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Heed this Warning and You will Grow in Christ (a sermon from Colossians 2) October 28, 2009

Posted by roberttalley in Colossians, Crucifixion, Religion, Sermons, Spiritual Growth.
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(This is the 4th in a seven part sermon series from Colossians, preached earlier this fall at Grace Bible Church.)

Heed This Warning and You Will Grow in Christ
Colossians 2:4-23 (with 1:28)

Last week, in looking at Colossians 1:28, I mentioned that warning was an essential part of the ministry of the gospel if we are to present one another complete, that is, perfect or mature in Christ Jesus. In the passage we are looking at today, Paul is doing just that.

Last week I used the example of finishing the game. This week, I would like us to think of growing a pear. A couple of weeks ago, my daughter picked a couple of pears off of a pear tree. One was a nice-sized pear. The other was a little bit smaller. They were both hard as rocks, so we set the on the window sill to ripen. After a while I picked up the larger one and felt that it was soft. When I bit into that pear, I found it to be perfect. It was as juicy and as sweet as any pear that I have ever eaten. About a week later, I did the same with the smaller one. It had finally become complete, ripened to perfection. It had passed the taste test which is the only test that matters when you are eating pears.

If we are to grow in Christ, to ripen spiritually, there are various things that we might do but one thing that is important is to heed the warnings of this passage.

Now there are different types of warnings but often in a warning a command is implied if not directly given. In this passage Paul gave the Colossian believers three commands that if listened to and obeyed would enable the believers to become mature in Christ.

I. We should continue to walk according to our faith in Christ (vs. 4-7). Paul began his letter by commending them for walking according to their faith in Christ. He does this again in verse 5. Then he prayed that they would continue to walk according to their faith in Christ. Last week we saw that he sacrificed himself so that they would continue to walk according to their faith in Christ. Paul obviously felt it was essential for them to walk according to their faith in Christ.

a. Such a walk is our defense against deceit (vs. 4 and 6). The main tool of the devil and his allies is deceit. From the garden of Eden until now, the devil has dealt in deceit. He uses persuasive words. They sound logical, spiritual, moral, helpful but they are damning, fleshly, rebellion against God. Our defense against Satan’s deceit is walking according to our faith in Christ. In other words, the reality of your faith is what will keep you from following Satan.

b. Our defense against deceit is built on a steadfast faith (vs. 5-7). I emphasize the word “steadfast” because it is a biblical emphasis.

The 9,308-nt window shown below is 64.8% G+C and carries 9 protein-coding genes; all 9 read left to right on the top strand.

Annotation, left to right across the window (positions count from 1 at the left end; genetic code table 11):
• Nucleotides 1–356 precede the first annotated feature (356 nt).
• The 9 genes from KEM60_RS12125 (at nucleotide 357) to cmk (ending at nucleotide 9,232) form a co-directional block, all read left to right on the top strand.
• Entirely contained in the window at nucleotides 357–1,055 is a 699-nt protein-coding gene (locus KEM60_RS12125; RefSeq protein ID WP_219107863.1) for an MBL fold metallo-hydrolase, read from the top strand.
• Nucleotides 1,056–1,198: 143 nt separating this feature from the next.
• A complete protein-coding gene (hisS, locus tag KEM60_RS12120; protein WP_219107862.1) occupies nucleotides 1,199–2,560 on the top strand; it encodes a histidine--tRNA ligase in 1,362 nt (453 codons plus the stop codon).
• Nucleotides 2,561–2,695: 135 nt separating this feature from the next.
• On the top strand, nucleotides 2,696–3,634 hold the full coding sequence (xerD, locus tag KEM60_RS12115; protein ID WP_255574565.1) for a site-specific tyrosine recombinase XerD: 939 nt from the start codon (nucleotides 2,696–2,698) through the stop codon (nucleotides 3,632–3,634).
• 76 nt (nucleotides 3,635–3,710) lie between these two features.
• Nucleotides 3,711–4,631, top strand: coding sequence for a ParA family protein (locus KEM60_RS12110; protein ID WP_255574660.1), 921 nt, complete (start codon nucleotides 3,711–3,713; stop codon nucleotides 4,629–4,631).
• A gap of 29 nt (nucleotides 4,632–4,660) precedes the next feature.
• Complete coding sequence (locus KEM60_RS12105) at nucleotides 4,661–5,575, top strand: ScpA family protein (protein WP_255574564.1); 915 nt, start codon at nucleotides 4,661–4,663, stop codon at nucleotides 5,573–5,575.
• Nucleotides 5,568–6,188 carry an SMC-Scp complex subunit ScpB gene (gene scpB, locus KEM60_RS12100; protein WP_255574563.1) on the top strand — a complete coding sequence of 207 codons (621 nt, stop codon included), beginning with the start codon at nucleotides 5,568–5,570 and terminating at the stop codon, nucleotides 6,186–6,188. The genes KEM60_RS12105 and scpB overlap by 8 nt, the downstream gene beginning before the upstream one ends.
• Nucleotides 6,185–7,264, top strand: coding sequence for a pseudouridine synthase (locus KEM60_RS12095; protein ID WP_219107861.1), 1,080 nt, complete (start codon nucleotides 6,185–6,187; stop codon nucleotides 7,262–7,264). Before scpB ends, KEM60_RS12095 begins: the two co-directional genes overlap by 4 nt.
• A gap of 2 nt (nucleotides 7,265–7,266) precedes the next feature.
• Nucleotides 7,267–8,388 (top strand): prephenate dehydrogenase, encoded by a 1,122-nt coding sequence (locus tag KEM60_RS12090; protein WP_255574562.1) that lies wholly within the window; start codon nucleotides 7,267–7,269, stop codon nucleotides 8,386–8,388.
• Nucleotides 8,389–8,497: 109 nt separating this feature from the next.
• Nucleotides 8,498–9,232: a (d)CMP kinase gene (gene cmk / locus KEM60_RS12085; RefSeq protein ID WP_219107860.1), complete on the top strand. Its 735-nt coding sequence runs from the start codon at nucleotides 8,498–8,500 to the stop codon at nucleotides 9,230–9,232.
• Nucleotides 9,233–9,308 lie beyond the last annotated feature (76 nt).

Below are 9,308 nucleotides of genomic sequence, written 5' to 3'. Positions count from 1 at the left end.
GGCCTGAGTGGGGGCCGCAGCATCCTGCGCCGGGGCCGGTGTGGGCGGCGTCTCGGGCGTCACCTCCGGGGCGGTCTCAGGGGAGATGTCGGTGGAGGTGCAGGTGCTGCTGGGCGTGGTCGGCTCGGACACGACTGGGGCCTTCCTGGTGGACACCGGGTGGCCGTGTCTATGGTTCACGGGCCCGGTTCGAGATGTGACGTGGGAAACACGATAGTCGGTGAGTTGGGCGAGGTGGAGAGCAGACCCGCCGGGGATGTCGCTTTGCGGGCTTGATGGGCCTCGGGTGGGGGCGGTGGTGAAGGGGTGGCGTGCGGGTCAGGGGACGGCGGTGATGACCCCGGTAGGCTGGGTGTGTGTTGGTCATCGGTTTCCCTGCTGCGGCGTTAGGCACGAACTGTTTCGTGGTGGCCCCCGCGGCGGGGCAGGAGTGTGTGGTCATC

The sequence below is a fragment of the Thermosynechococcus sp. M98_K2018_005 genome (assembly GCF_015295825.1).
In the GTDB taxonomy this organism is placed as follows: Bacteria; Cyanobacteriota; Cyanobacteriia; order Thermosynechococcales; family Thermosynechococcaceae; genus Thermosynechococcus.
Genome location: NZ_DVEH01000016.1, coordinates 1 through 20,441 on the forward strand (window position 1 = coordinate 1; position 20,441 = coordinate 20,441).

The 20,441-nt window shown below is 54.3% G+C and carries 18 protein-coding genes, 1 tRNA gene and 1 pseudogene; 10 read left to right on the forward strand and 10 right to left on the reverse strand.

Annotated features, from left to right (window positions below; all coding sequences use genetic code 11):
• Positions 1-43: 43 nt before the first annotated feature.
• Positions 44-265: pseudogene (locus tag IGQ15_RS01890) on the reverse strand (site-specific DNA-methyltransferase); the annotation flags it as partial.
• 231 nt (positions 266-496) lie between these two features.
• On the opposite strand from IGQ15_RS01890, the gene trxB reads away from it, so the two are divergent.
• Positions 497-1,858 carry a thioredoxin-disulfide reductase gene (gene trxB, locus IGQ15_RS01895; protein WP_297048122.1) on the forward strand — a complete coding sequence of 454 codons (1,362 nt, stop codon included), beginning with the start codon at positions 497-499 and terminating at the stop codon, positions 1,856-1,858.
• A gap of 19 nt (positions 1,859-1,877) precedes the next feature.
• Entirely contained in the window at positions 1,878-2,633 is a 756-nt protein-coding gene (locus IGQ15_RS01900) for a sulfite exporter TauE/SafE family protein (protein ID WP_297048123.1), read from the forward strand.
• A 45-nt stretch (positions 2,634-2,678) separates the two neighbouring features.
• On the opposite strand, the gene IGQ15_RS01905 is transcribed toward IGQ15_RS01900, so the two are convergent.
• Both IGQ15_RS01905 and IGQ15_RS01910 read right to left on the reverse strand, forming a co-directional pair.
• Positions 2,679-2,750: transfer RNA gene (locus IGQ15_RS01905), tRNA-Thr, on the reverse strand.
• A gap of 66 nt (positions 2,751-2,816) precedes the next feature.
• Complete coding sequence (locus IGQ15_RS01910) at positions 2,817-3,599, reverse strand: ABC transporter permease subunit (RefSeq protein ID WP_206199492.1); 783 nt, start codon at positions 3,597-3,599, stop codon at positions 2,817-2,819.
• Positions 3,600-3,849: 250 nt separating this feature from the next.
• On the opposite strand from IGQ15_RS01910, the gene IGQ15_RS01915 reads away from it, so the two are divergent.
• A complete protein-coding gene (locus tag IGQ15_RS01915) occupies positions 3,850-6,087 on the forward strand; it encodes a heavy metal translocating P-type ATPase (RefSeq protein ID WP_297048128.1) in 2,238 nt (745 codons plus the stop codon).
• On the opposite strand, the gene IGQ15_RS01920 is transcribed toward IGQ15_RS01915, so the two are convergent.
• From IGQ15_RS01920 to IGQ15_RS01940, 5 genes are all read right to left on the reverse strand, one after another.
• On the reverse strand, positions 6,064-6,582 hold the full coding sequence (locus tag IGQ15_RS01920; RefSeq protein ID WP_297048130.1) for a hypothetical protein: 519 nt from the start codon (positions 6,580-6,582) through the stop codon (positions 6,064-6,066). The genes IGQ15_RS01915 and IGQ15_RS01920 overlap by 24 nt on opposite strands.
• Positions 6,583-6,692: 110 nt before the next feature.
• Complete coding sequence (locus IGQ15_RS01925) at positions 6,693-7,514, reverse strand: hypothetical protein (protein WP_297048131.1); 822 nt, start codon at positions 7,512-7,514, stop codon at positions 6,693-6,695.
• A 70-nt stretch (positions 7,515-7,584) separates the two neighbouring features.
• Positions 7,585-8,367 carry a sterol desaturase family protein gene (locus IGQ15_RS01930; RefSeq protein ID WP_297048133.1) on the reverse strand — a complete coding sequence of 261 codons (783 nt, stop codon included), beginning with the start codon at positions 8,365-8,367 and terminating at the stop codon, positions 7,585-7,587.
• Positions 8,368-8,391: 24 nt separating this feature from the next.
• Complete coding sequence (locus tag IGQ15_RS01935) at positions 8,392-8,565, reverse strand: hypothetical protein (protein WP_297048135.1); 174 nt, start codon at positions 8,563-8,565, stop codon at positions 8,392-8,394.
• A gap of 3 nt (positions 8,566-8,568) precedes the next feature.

I came across a wonderful example of this a few days ago. My family and I had the opportunity to meet Pastor Robert Grimwood and his wife, Judy a few days ago. We were discussing youth work. He mentioned to me how that he had grown up in a church that had sixty-five young people in its youth group. He also recounted how that the first church in which he served as youth minister had a youth group of seventeen or eighteen kids. He mentioned all the events and things that the larger youth group had and then how in this smaller youth group, although they had events typical for a youth group, he focused on discipling those kids, especially those who were serious about their faith in Christ. In both cases we are talking about people who were in their teens well over thirty years ago. At a recent reunion of the larger youth group, of those attending only six were still in church. Of the smaller youth group that had focused on building a steadfast faith, all but one was still attending church.

Paul and the other believers realized that faith in Christ is more than an instantaneous decision. There is a point at which one puts their faith in Christ but that faith is to be cultivated, built upon, and confirmed in its reality (vs. 7). It is essential for several reasons. First, it keeps true believers from becoming confused and deceived. This is the matter that Paul, I believe, is directly addressing. Secondly, it helps bring those whose faith is not real to the understanding that their faith is not true faith. I do not try to make people doubt their salvation through psychological or theological tricks but I do want every one of you to be certain of the reality of our faith. That is especially important in our children’s, youth, and young adult but it is important for every age group. It is a matter of eternity.

II. In the second command that Paul gives to the Colossians, we find the specific reason why we should walk according to our faith in Christ. There is the danger of spiritual kidnapping (verse 8). The NKJV translates the word “cheat” but the context of Colossians 1 and 2 brings to mind a much stronger image. We were once according to 1:13 “…delivered… from the power of darkness and conveyed… into the kingdom of the love of His Son,” but there is a danger. We need to take heed to that danger, the danger of spiritual kidnapping (vs. 8-15).

a. The main reason this is a danger is because we are still surrounded by our old ways, the ways of the world (vs. 8). The philosophy of this world continues to promise much. The promises are empty, they are deceitful but they are all around us. They are not lawless, humanly speaking. They seem orderly. They appeal to humankind because they derive from the brilliance of the human heart but they are empty and they are deceitful. The biggest problem with them, however, is this: they are not according to Christ. Any system of belief without Christ is empty and deceitful. Now Paul is addressing religious systems of belief in this passage but this is true of all systems of belief: political, psychological, scientific, educational, and economical belief systems, regardless of where they fall on their spectrum are all empty and deceitful if Christ is taken out of the equation.